Today started early so we could catch a local flight from Bogota to the countryside starting in Armenia, Colombia. We are in the coffee triangle, which is like 3 states in one area that are big coffee producers. The flight was gorgeous. Colombia has beautiful land features. From there we got in a nice transport van and drove for a while through the jungle and mountains to a little town that time forgot – Pijao. It’s pretty, efficient, simple, comfortable, full of perros, and mostly old people staring at you as you walk through because time stands still in Pijao. It’s not all old people because school got out while we sat near the town square and about 50 ninos filled the square in their uniforms before they started walking the distance to their various homes. Apparently those hills are filled with homes and families even though they look so untouched. In Pijao I tried a local drink made with corn and sweetened milk – Masamorra. I also tried pork belly called Chicharron – Not my fave but I’m glad I tried a couple local favorites. After lunch we visited a plant nursery. The elderly lady there gave us a private lesson in medicinal plants. It was interesting! She has a wonderful collection in her little nursery. Most of the plants she talked about we would consider herbs for cooking, but she sees them as medicine. She included Coca and Marijuana, but not for the recreational effects. She has basically a “don’t throw the baby out with the bathwater” mentality about it. Yes, they can be used wrongly, but there are so many right ways to use them. She gave us herbal drinks that were amazing! She takes a lot of the medicinal herbal plants, crushes them up in a pestal, pours boiling water over them, then mixes that tea with a sweetened fruit mix. Mine had papaya in it. I want to start growing enough herbs in my gardens that I can pick freely to make these healthy teas. I bought some tea from her that is supposed to help memory.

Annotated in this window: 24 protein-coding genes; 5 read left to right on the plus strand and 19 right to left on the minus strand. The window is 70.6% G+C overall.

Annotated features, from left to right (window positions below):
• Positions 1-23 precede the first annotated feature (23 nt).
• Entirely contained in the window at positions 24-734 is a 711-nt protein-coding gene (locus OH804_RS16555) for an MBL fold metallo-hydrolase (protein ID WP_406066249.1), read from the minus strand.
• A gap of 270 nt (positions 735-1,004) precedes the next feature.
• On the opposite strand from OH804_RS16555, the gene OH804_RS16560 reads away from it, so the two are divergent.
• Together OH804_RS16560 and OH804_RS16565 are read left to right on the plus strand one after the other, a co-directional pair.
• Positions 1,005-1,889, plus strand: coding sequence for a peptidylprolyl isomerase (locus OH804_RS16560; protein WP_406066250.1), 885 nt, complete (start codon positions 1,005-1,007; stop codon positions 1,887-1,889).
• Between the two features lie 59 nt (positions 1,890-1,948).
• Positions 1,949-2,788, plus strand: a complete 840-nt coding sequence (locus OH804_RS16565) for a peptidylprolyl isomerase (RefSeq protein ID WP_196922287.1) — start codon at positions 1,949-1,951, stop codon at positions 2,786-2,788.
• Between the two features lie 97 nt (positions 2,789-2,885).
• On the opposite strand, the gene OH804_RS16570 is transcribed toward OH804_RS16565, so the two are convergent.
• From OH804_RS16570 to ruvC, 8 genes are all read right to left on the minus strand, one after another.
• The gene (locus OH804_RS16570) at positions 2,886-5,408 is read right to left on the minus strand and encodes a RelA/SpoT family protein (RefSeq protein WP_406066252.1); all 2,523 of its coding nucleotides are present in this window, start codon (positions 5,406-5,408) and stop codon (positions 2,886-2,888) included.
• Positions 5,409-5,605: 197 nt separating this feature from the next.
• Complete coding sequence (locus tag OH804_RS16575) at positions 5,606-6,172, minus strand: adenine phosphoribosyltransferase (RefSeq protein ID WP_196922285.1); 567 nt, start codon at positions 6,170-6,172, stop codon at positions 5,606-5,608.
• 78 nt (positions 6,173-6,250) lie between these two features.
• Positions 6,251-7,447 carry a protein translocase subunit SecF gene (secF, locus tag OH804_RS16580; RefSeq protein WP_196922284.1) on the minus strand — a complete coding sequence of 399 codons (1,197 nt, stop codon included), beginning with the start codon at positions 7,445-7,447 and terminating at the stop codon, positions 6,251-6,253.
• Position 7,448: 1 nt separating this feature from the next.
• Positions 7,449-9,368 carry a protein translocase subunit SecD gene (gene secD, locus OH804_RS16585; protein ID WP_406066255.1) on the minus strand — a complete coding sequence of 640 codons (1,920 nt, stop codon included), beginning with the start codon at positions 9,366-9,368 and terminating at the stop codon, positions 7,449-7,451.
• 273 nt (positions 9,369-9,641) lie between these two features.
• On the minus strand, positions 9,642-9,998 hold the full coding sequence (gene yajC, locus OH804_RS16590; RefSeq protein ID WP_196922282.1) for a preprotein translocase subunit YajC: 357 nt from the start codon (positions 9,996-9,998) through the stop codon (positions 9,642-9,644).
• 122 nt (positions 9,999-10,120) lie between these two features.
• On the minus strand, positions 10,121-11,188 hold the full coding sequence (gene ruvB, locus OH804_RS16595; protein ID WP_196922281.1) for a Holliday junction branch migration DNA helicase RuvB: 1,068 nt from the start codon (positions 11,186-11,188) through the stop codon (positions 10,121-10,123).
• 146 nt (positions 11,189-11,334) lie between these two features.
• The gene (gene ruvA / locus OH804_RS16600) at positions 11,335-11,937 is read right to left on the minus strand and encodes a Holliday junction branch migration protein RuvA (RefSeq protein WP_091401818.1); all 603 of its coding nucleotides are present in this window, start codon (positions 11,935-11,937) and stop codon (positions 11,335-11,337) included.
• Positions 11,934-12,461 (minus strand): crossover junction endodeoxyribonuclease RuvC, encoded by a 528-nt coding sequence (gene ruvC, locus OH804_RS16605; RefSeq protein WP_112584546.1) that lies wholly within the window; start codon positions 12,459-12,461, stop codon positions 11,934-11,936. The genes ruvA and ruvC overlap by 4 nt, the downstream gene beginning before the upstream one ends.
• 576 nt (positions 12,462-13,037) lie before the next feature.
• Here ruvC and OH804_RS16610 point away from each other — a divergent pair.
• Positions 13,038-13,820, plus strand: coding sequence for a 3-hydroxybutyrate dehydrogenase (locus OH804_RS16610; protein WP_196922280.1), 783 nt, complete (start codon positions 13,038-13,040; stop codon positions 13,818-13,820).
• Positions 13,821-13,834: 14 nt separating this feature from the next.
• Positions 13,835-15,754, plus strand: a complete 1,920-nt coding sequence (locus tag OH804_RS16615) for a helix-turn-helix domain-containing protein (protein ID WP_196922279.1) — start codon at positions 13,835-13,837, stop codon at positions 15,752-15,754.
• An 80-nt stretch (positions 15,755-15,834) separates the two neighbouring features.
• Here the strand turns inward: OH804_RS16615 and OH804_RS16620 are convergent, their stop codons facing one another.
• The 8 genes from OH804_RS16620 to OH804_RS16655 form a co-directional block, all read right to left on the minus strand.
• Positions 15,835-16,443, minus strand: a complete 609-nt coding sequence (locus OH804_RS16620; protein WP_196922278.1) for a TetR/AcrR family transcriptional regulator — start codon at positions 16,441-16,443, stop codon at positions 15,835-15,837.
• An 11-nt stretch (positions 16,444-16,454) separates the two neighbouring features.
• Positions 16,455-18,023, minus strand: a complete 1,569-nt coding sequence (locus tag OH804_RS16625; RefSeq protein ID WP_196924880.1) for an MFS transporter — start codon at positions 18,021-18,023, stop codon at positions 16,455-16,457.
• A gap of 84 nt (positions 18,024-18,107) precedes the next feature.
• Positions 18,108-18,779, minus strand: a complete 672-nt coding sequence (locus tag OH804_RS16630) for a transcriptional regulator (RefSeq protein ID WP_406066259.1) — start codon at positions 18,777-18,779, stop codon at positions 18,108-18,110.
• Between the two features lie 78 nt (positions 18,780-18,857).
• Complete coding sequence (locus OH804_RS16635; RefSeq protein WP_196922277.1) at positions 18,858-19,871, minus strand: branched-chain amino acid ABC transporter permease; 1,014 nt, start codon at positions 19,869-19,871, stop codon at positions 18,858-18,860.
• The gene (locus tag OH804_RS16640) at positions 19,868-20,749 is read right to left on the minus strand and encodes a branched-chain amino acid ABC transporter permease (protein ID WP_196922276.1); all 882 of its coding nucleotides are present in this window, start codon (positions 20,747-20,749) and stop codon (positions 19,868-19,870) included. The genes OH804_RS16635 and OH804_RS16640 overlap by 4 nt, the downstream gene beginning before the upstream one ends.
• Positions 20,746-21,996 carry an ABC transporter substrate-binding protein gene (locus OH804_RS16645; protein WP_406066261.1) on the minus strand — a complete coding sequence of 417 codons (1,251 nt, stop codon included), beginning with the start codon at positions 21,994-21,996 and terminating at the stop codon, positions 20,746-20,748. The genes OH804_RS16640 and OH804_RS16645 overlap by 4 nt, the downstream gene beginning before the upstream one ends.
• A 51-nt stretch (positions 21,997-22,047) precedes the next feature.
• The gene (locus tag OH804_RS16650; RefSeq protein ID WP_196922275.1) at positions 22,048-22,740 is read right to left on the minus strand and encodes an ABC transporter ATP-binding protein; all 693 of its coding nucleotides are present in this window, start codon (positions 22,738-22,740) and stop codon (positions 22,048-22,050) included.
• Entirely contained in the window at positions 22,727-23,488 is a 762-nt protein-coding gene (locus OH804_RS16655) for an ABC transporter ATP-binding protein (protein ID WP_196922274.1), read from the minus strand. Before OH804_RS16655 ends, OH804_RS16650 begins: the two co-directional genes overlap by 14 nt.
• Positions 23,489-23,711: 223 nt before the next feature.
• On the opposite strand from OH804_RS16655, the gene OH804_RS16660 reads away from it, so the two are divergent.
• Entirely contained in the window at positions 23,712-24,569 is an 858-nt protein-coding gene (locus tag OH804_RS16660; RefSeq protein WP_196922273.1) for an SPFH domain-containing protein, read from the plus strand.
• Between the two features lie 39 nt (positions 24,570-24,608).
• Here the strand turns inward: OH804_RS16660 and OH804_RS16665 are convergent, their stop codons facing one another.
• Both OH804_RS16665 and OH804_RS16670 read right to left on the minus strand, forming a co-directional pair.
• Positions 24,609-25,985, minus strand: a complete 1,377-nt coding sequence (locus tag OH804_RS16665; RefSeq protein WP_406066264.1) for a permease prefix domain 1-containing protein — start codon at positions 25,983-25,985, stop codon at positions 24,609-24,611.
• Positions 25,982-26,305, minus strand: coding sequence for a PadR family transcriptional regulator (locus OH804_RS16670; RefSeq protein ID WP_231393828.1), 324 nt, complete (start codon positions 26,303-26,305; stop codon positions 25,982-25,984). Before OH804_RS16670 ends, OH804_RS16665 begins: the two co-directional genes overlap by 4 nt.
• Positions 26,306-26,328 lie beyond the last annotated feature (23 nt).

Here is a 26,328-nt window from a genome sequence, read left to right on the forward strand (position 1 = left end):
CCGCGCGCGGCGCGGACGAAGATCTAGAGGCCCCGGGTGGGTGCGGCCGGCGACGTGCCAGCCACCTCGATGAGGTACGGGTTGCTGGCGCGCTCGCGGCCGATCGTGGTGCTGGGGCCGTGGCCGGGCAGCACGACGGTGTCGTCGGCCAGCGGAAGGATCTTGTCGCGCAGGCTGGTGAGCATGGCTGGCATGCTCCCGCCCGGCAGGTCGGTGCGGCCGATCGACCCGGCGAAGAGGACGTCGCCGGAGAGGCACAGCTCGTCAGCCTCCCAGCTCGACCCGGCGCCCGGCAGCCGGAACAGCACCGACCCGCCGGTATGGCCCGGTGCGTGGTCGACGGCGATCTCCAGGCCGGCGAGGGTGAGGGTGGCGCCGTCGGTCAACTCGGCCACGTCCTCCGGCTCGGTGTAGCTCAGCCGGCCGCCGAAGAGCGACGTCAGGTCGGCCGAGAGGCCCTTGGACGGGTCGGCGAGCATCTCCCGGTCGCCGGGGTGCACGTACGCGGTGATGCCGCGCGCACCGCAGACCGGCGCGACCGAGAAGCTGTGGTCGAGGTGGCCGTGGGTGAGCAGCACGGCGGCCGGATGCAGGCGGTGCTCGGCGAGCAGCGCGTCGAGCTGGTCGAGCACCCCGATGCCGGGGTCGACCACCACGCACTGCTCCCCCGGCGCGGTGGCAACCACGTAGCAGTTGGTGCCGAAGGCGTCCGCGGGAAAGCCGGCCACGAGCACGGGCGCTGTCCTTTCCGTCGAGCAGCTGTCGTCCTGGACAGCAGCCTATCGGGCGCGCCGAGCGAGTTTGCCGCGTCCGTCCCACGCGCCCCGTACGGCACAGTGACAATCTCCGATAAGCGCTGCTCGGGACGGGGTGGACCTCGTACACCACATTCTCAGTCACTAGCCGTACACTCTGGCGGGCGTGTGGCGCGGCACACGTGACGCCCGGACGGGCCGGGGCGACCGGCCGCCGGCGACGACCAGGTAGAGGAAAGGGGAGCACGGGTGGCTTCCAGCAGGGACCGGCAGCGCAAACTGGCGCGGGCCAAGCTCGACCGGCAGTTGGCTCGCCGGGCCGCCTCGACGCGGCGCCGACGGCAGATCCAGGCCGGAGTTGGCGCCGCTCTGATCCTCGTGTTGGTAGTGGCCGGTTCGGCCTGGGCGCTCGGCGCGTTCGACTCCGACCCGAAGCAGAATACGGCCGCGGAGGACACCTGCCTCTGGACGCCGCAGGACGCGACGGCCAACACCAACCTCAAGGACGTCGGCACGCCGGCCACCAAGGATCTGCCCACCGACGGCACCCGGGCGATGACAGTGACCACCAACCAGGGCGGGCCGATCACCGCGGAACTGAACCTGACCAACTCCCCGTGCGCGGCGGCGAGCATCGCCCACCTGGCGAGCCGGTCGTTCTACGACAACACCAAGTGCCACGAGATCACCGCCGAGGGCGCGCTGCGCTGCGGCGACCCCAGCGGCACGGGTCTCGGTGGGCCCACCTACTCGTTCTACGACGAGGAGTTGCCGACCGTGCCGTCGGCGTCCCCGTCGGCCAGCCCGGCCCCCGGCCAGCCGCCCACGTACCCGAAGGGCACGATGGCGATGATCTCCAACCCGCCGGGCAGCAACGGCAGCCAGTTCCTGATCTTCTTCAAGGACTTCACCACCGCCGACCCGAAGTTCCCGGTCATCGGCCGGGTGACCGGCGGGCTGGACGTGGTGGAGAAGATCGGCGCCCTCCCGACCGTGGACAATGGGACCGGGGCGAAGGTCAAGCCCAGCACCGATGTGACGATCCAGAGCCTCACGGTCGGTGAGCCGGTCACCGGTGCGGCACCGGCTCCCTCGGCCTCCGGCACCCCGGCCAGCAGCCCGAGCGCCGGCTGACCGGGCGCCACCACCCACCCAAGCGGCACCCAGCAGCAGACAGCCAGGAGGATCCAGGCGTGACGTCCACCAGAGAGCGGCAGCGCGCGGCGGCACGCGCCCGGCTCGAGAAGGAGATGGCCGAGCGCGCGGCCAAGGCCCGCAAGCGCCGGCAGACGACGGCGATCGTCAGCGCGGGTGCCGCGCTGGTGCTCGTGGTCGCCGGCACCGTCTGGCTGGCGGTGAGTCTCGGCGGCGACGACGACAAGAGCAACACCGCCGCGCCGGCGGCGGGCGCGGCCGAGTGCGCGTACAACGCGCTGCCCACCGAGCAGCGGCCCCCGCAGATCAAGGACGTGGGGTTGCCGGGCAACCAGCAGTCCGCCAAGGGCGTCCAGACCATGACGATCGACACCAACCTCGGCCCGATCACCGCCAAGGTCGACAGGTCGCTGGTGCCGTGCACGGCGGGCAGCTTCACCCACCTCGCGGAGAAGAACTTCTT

After leaving Pijao, we traveled again through the windy mountain roads and came to Buenavista, a town built on a sort of mountaintop peninsula. The narrow strip of mountain top is surrounded on 3 sides by a beautiful vista of valleys and mountains in the distance. We stopped and had a nice “coffee honey” tonic while admiring the view for a couple hours.